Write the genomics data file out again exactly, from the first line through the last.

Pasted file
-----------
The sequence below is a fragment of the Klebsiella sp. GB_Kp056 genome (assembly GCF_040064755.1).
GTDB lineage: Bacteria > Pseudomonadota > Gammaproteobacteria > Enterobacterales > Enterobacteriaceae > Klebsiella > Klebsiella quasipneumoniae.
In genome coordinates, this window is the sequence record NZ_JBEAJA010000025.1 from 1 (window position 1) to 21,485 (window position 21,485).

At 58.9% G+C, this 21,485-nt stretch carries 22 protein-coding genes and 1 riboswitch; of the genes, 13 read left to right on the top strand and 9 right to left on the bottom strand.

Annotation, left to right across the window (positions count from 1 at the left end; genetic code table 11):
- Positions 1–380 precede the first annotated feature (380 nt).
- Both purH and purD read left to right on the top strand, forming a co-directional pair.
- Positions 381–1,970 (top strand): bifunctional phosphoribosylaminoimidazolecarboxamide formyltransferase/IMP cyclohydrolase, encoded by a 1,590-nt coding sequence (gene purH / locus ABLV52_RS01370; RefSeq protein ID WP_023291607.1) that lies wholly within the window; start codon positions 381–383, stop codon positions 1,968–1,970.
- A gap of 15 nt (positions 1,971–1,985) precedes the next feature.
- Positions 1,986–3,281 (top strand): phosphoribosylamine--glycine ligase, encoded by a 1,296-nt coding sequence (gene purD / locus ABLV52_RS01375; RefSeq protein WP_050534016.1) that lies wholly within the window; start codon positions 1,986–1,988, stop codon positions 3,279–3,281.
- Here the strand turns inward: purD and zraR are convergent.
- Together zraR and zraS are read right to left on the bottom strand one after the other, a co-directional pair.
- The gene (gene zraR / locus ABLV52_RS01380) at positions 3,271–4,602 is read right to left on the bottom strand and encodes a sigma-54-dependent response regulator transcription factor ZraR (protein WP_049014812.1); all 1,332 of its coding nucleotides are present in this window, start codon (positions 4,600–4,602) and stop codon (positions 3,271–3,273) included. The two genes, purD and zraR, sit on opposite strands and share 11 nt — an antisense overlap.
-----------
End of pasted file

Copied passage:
The sequence below is a fragment of the Klebsiella sp. GB_Kp056 genome (assembly GCF_040064755.1).
GTDB lineage: Bacteria > Pseudomonadota > Gammaproteobacteria > Enterobacterales > Enterobacteriaceae > Klebsiella > Klebsiella quasipneumoniae.
In genome coordinates, this window is the sequence record NZ_JBEAJA010000025.1 from 1 (window position 1) to 21,485 (window position 21,485).

At 58.9% G+C, this 21,485-nt stretch carries 22 protein-coding genes and 1 riboswitch; of the genes, 13 read left to right on the top strand and 9 right to left on the bottom strand.

Annotation, left to right across the window (positions count from 1 at the left end; genetic code table 11):
- Positions 1–380 precede the first annotated feature (380 nt).
- Both purH and purD read left to right on the top strand, forming a co-directional pair.
- Positions 381–1,970 (top strand): bifunctional phosphoribosylaminoimidazolecarboxamide formyltransferase/IMP cyclohydrolase, encoded by a 1,590-nt coding sequence (gene purH / locus ABLV52_RS01370; RefSeq protein ID WP_023291607.1) that lies wholly within the window; start codon positions 381–383, stop codon positions 1,968–1,970.
- A gap of 15 nt (positions 1,971–1,985) precedes the next feature.
- Positions 1,986–3,281 (top strand): phosphoribosylamine--glycine ligase, encoded by a 1,296-nt coding sequence (gene purD / locus ABLV52_RS01375; RefSeq protein WP_050534016.1) that lies wholly within the window; start codon positions 1,986–1,988, stop codon positions 3,279–3,281.
- Here the strand turns inward: purD and zraR are convergent.
- Together zraR and zraS are read right to left on the bottom strand one after the other, a co-directional pair.
- The gene (gene zraR / locus ABLV52_RS01380) at positions 3,271–4,602 is read right to left on the bottom strand and encodes a sigma-54-dependent response regulator transcription factor ZraR (protein WP_049014812.1); all 1,332 of its coding nucleotides are present in this window, start codon (positions 4,600–4,602) and stop codon (positions 3,271–3,273) included. The two genes, purD and zraR, sit on opposite strands and share 11 nt — an antisense overlap.